$$ {\mathrm{C}}_{\mathrm{x},\mathrm{y}}\left(\mathrm{P},{\mathrm{s}}_{\mathrm{i}}\right)=\left\{\begin{array}{c}1,\kern11em \mathrm{d}\left(\mathrm{P},{\mathrm{s}}_{\mathrm{i}}\right)\le r-{r}_{\mathrm{e}}\\ {}{\mathrm{e}}^{\left(-{\upalpha}_1{\uplambda_1}^{\upbeta_1}/{\uplambda_2}^{\upbeta_2}+{\upalpha}_2\right)},\kern0.5em r-{r}_{\mathrm{e}}<d\left(P,{\mathrm{s}}_{\mathrm{i}}\right)\le r+{r}_{\mathrm{e}}\\ {}0,\kern10.5em \mathrm{d}\left(\mathrm{P},{\mathrm{s}}_{\mathrm{i}}\right)>r+{r}_{\mathrm{e}}\end{array}\kern0.5em \right. $$
(11)

where re(0 < re < r) is the measure of uncertainty. α1, α2, β1, and β2 are detection parameters related to the characteristics of sensors. λ1 = re − r + d(P, si) and λ2 = re + r − d(P, si) are the input parameters. In general, the detection probability covered by sensor node may be less than 1. This means that it is necessary to overlap the sensor detection area to compensate for the potential low detection probability [39]. And we assume that sensors observe independently. Considering a point P (x, y) in the overlap region of a set of sensors S, the joint detection probability of point P can be calculated by the Eq. 11.

$$ {\mathrm{C}}_{\mathrm{x},\mathrm{y}}\left(\mathrm{S}\right)=1-\prod \limits_{{\mathrm{s}}_{\mathrm{i}}\in \mathrm{S}}\left(1-{\mathrm{C}}_{\mathrm{x},\mathrm{y}}\left(\mathrm{P},{\mathrm{s}}_{\mathrm{i}}\right)\right) $$
(12)

Let Cth is the threshold of predefined effective detection probability. This implies that the point P (x, y) can be effectively covered if

$$ \underset{\mathrm{x},\mathrm{y}}{\min}\left\{{\mathrm{C}}_{\mathrm{x},\mathrm{y}}\left(\mathrm{S}\right)\right\}\ge {\mathrm{C}}_{\mathrm{th}}\kern1.5em $$
(13)

Dynamic deployment based on BP-QUATRE algorithm

The purpose of sensor deployment algorithm is to determine an optimal sensor distribution in the region of interest, which is similar to the swarm intelligence algorithm for solving complex optimization problems. Therefore, it is possible to apply BP-QUATRE algorithm to the dynamic deployment problem of WSN.

In the BP-QUATRE algorithm, the individual is composed of the coordinate representing its position in the solution space. In dynamic deployment, the individual represents the deployment of the sensors in the sensed area. Supposing the number of sensors is N, the dimension of the individual is set to 2 N and the individual encoding is expressed as \( {\mathrm{X}}_{\mathrm{i}}=\Big[{\mathrm{x}}_{\mathrm{i}1}^1,{\mathrm{x}}_{\mathrm{i}1}^2,{\mathrm{x}}_{\mathrm{i}2}^1,{\mathrm{x}}_{\mathrm{i}2}^2,\dots, {\mathrm{x}}_{\mathrm{i}\mathrm{N},}^1 \) \( {\mathrm{x}}_{\mathrm{iN}}^2\Big] \). The elements represent the x and y coordinates of sensors from 1 to N in turn.

The fitness function of the BP-QUATRE corresponds to the coverage rate of the network. Coverage rate is an important aspect to measure the performance of WSN. Let each sensor can cover an area Ci and A is the total size of the region of interest. Then, the coverage rate CR is calculated by the Eq. 13.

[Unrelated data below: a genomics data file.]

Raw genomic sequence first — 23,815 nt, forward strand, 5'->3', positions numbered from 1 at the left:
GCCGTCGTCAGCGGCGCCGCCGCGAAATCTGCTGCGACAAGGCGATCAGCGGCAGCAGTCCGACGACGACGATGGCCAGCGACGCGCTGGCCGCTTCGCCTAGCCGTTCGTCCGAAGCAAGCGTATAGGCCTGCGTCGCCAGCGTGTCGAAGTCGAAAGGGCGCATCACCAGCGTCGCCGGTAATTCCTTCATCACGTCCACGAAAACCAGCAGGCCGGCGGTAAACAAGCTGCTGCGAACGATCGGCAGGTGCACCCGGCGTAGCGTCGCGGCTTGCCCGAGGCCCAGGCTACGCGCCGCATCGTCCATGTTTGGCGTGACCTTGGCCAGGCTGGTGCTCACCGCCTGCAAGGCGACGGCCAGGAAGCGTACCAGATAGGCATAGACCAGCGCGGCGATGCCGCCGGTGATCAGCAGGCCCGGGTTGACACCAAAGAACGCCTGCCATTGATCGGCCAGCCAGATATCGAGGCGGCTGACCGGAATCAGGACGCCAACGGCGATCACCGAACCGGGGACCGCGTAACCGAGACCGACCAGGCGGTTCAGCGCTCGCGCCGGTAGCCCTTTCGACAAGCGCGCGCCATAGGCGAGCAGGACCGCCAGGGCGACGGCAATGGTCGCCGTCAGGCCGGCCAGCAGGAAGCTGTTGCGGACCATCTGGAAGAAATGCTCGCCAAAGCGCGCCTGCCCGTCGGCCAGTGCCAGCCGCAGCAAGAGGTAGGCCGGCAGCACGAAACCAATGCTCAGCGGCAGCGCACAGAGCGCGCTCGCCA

$$ \mathrm{CR}=\kern0.5em \frac{\bigcup {\mathrm{C}}_{\mathrm{i}}}{\mathrm{A}}\kern1em \mathrm{i}\in \mathrm{N} $$
(14)

However, it is too complicated to calculate the coverage rate of randomly deployed sensor networks by Eq. 13. Therefore, this paper uses the grid scanning method [37] to evaluate the coverage rate. According to [37], CR is evaluated as the Eq. 14.

$$ \mathrm{CR}=\kern0.5em \frac{\mathrm{m}}{\mathrm{n}}\kern0.5em $$
(15)

Experimental results and discussion

A set of experiments was conducted to evaluate the performance of the proposed algorithm BP-QUATRE and its application to dynamic deployment in WSN.

Experimental results for BP-QUATRE

In this subsection, we evaluate the performance of the proposed BP-QUATRE algorithm on CEC2013 [40] test suite for real-parameter optimization, which includes unimodal functions (f1-f5), multimodal functions (f6-f20), and composition functions (f21-f28). The names and search ranges of this 28 benchmark functions can be found in [40], and they are shifted to the same global best location O{o1, o2,  … , od}.

Firstly, we compare the BP-QUATRE with the two QUATRE variants “QUATRE/target-to-best/1” and “QUATRE/best/1” as BP-QUATRE employs these two mutation strategies. Then, we compare the BP-QUATRE with inertia weight PSO and standard DE due to the relationship among them as described in ref [5]. The parameter settings of the algorithms are shown in Table 1. The dimensions of all functions are set to 30. The population size ps is set to 100 for each algorithm, and the maximal number of function evaluation (NFE) is 3,000,000. We run each algorithm on each benchmark function 50 times independently. The best, mean, and standard deviation of the function error are collected in Table 2 and Table 3. The simulation results of some benchmark functions are shown in Fig. 2.